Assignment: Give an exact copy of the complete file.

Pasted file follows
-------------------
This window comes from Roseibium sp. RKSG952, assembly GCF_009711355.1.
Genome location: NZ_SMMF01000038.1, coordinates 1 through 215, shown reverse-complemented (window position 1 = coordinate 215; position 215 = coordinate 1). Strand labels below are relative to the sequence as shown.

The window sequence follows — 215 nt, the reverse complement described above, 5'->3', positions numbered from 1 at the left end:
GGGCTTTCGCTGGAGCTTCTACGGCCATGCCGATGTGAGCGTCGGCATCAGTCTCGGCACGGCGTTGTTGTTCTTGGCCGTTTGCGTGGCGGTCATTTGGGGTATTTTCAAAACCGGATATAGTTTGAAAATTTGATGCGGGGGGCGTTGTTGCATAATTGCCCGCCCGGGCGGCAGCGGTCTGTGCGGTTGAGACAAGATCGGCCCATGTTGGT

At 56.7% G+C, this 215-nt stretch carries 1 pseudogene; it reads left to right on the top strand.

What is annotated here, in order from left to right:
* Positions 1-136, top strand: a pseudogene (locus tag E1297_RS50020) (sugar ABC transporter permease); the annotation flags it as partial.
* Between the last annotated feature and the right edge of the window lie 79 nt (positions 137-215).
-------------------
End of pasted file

This window comes from Roseibium sp. RKSG952, assembly GCF_009711355.1.
Genome location: NZ_SMMF01000038.1, coordinates 1 through 215, shown reverse-complemented (window position 1 = coordinate 215; position 215 = coordinate 1). Strand labels below are relative to the sequence as shown.

The window sequence follows — 215 nt, the reverse complement described above, 5'->3', positions numbered from 1 at the left end:
GGGCTTTCGCTGGAGCTTCTACGGCCATGCCGATGTGAGCGTCGGCATCAGTCTCGGCACGGCGTTGTTGTTCTTGGCCGTTTGCGTGGCGGTCATTTGGGGTATTTTCAAAACCGGATATAGTTTGAAAATTTGATGCGGGGGGCGTTGTTGCATAATTGCCCGCCCGGGCGGCAGCGGTCTGTGCGGTTGAGACAAGATCGGCCCATGTTGGT

At 56.7% G+C, this 215-nt stretch carries 1 pseudogene; it reads left to right on the top strand.

What is annotated here, in order from left to right:
* Positions 1-136, top strand: a pseudogene (locus tag E1297_RS50020) (sugar ABC transporter permease); the annotation flags it as partial.
* Between the last annotated feature and the right edge of the window lie 79 nt (positions 137-215).